The direction you were inquiring about would be 1) have her be properly evaluated 2) discuss treatment options w/ the clinician 3) set a weekly family time where every family members discusses how their week had gone so far (including how other family members may be affecting them) 4) try to speak w/ her or encourage her to journal her feelings (that could foster or awaken empathy ) 5) help her determine what volunteering she would like to try (even if it is going w/ you once a week to an animal shelter to feed the animals or a nursing home to read to the elderly)

Dr. Rossi :

Not sure if you're still online now. Feel free to reply!

Customer: replied 2 years ago.
Hi - thank you for your reply. Ellie is not an only child but her older sister is 23 and so I suppose, to all intents and purposes she is an ´only´ child in that she has no other siblings around of her own age. She displays a lot of sibling rivalry and jealousy towards my older daughter (who is from my first marriage) but this daughter does not help the situation by responding when Ellie is behaving badly. Ellie loves animals - so I think by taking her to an animal shelter or something might be a good suggestion. To be honest your response has just confirmed what we first thought which is we should take her and get her assessed properly so that she, and we, can find ways of coping with and managing her behaviour. We are British citizens but based in Spain so the issue might be how to find someone but I will ask at her school. In the meantime, other than the things you have already mentioned, do you have any suggestions/methods for social skills/coping skills which we can start to work on immediately. Also, forgot to mention earlier she finds it very difficult to admit she is wrong or to say sorry. She tries to blame something or someone else and, she has a cousin who is 10 and Ellie really loves her but if they fall out it is always Molly´s fault and she won´t say sorry or make up. Molly is a very sweet child with a very calm disposition so she tends to give in the Ellie to keep the peace but I think this just makes Ellie worse because she thinks if she behaves in this way she will, eventually, get her own way and I want her to learn she can´t.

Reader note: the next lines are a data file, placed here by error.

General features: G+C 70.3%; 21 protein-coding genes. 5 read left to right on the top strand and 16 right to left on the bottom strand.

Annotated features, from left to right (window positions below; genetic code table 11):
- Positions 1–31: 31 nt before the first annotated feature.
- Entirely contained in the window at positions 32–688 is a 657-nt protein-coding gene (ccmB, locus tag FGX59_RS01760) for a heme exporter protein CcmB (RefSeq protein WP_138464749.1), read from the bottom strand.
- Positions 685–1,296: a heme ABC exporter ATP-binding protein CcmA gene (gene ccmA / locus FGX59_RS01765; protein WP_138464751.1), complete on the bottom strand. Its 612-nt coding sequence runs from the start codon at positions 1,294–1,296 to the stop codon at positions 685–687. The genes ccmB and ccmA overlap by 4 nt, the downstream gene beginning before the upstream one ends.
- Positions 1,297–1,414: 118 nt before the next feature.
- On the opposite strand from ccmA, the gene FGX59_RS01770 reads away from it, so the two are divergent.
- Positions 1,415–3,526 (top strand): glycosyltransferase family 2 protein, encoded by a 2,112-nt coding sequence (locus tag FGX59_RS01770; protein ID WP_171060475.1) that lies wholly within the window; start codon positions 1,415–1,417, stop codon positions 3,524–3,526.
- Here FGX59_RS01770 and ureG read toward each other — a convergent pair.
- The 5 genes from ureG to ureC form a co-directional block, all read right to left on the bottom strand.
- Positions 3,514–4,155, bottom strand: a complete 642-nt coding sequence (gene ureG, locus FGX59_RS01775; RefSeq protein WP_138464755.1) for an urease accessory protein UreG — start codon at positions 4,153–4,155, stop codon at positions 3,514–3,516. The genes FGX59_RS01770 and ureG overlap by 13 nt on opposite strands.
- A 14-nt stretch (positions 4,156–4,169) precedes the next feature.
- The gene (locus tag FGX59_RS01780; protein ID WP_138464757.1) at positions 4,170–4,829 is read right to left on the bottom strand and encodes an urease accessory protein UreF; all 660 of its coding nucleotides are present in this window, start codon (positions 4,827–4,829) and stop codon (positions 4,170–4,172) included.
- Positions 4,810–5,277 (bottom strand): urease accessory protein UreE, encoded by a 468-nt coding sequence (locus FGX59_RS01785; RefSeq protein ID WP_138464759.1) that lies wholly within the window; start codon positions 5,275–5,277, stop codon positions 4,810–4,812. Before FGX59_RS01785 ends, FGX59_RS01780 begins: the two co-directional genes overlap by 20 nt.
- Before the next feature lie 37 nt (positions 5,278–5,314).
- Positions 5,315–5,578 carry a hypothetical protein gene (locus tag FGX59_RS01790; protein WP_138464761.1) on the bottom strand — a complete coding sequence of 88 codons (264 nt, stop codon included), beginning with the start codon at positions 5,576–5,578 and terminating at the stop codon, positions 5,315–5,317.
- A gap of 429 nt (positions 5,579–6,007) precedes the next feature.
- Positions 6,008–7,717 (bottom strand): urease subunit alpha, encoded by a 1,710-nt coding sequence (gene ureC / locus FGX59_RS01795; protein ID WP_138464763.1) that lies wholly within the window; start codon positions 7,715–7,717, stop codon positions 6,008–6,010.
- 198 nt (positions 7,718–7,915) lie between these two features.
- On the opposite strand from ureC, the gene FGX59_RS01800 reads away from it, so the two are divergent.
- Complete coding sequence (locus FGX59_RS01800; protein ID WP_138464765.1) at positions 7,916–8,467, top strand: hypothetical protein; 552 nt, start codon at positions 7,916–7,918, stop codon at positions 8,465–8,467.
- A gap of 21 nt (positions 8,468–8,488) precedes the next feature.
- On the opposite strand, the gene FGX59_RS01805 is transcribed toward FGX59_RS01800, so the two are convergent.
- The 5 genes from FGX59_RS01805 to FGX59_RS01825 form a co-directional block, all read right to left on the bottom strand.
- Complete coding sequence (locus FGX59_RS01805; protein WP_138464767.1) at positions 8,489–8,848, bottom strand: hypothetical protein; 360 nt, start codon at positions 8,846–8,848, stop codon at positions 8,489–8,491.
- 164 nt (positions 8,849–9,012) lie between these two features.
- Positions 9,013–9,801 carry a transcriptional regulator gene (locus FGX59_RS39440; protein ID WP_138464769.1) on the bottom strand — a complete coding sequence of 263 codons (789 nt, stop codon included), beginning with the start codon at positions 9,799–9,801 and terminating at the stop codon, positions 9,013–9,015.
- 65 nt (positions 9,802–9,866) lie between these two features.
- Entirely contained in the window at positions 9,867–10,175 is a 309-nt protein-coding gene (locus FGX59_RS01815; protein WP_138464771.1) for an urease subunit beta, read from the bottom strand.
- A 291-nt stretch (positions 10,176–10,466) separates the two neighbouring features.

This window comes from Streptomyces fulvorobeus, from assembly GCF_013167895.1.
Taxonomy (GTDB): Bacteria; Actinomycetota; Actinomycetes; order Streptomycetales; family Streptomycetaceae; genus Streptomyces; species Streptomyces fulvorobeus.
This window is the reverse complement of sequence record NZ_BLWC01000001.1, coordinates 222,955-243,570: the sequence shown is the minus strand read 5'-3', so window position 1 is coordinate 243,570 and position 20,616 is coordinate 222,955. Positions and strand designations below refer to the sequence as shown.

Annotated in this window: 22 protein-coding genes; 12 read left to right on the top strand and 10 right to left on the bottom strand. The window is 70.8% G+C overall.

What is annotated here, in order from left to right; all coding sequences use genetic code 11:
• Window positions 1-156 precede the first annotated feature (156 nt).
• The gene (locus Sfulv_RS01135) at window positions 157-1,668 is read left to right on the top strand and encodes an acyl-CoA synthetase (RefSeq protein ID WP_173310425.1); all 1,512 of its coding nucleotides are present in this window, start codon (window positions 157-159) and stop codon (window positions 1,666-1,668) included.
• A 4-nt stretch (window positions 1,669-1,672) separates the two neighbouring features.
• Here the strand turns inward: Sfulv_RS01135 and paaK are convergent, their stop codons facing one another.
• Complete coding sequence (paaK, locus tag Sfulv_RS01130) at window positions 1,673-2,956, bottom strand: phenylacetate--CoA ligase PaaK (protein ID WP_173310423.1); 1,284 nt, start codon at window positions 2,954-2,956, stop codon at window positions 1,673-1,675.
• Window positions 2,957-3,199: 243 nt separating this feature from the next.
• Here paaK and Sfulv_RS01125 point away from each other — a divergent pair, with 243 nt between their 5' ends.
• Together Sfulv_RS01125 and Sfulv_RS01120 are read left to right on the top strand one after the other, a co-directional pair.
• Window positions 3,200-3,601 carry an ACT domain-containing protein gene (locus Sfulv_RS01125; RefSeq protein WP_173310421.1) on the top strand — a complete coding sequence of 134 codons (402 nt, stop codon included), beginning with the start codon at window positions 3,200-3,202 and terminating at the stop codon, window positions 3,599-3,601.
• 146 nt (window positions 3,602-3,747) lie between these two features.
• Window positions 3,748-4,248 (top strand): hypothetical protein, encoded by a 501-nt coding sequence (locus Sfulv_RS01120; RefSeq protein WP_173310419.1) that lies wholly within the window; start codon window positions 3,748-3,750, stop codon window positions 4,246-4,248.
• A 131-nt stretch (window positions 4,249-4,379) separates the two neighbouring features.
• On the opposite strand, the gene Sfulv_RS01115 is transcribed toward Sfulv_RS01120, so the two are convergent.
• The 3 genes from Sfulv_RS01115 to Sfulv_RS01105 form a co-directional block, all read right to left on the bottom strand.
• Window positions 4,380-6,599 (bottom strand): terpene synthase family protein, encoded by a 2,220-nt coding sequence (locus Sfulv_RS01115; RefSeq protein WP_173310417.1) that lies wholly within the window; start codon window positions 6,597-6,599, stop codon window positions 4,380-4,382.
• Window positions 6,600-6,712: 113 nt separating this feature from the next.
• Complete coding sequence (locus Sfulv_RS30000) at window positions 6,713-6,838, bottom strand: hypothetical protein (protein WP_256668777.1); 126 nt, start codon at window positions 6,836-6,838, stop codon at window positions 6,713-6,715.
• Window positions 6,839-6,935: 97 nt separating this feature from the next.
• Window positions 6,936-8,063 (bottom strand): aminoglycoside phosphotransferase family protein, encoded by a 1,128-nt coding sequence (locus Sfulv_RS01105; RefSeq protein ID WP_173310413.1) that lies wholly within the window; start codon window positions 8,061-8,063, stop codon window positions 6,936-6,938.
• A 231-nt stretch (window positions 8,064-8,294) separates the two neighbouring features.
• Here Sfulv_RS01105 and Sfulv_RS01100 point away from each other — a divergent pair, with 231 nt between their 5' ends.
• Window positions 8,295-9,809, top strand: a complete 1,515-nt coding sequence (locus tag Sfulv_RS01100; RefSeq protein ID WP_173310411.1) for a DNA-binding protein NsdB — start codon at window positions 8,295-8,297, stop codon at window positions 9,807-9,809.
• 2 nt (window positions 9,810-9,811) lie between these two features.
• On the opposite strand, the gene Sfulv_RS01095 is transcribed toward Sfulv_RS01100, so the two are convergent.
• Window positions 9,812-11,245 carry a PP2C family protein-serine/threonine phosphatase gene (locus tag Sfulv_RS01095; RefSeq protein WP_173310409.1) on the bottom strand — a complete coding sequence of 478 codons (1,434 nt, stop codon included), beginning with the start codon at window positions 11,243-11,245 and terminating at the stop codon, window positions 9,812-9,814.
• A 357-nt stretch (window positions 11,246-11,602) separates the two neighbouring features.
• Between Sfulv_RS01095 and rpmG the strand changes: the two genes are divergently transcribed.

Expert:  Dr. Rossi replied 2 years ago.

At this age, she is still learning about herself through her interactions w/ others. You may always stress to her by giving her some specific examples of how asserting her way can be used positively as well as negatively. Cases where she's taken up for someone else (defended or helped another) or when she's remained strong headed just to get her way, can be some concrete examples to talk with her about. You would want to help her identify what she felt in each situation (pride, anger, assertiveness, helpful, etc), and point out to her how the positive feelings and positive outcomes are within her control.

 

In order to learn social skills, she'd have to continue to interact w/ her peers. If possible, enrolling her in some sort of a club or sport may be helpful. Even if it is a competitive sport with clearly defined rules i.e. karate, she can learn respect as well as cooperation. If there are any summer camps for children, that too is another thing to look into. Any activity where she would learn and need to practice self control while working w/ others can be helpful. Some of these activities can center on the need to cooperate w/ peers in order to achieve something as a team rather than individually.

 

You could also devise a system where she earns some sort of a desirable outcome for positive behavior and a negative one for inappropriate behavior. For instance, you notice her interacting in a helpful/patient manner w/ another. You reward her w/ something that is pleasurable to her i.e. extra play time, going to bed later, etc. If the opposite occurs, you use a consequence. Of course, you'd want to let her know ahead of time that this is what you'd be doing and let her know what the expectations are. This would have to be reinforced without you giving up the first few times if she resists. And, she may just as a form of control.

 

It would be helpful for her sister not to feed into her behavior. The age difference is large and her older sister does not have to antagonize her. Her sister can be someone that you ask to assist with this behavior modification of sorts by also rewarding her positive behaviors. If she's acting well with her, then her older sister may give her something or take her for a treat. Encouragement and praise of positive behavior is a reward in itself (complimenting her when she does well).

 

If you could find a movie for children where one of the characters is being bullied by others, and discuss it afterwords, it would help her process her feelings (whether she's feeling empathy, anger, indifference, etc). She may need to feel a sense of belonging. If she does not, she could be acting the opposite way (defense mechanism- reaction formation) Instead of attracting others to herself, she pushes them away in order not to be rejected by them first.

 

 

 

 

 

Dr. Rossi, Psychotherapist
Category: Mental Health
Satisfied Customers: 4627
Experience: PsyD, LPC, CHt